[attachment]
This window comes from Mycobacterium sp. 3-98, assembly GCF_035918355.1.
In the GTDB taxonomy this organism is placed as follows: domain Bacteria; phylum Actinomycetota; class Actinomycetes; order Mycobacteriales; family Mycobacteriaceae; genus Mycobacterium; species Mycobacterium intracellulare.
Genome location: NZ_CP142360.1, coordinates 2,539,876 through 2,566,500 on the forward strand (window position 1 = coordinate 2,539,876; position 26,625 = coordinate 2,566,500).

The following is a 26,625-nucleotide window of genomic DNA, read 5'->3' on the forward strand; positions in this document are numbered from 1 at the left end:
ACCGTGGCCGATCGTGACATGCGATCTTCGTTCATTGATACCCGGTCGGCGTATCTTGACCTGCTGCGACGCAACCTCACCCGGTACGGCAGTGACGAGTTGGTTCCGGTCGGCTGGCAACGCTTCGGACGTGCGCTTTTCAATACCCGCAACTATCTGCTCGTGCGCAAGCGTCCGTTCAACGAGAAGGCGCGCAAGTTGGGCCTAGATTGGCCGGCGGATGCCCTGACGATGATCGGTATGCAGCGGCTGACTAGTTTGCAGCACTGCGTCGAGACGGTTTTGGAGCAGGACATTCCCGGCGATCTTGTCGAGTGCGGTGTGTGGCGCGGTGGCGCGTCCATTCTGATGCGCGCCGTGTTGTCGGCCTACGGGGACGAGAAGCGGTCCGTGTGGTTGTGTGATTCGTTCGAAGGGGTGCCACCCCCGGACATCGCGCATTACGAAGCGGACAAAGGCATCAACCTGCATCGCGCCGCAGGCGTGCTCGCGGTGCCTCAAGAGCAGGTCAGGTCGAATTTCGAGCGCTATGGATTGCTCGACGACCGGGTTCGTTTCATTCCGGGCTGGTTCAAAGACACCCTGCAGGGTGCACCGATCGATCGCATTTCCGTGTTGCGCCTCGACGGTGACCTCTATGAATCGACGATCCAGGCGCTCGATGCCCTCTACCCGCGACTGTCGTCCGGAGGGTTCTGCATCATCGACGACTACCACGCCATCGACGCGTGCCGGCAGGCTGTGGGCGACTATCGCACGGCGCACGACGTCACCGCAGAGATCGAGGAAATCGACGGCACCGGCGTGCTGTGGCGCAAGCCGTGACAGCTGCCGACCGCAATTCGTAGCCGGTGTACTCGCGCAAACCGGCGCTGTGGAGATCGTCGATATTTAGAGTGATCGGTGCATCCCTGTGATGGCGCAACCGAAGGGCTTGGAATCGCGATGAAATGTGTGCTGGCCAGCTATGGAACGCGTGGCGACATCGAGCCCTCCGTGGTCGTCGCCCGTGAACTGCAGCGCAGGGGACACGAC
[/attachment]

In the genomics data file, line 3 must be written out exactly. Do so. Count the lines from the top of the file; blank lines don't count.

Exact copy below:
Genome location: NZ_CP142360.1, coordinates 2,539,876 through 2,566,500 on the forward strand (window position 1 = coordinate 2,539,876; position 26,625 = coordinate 2,566,500).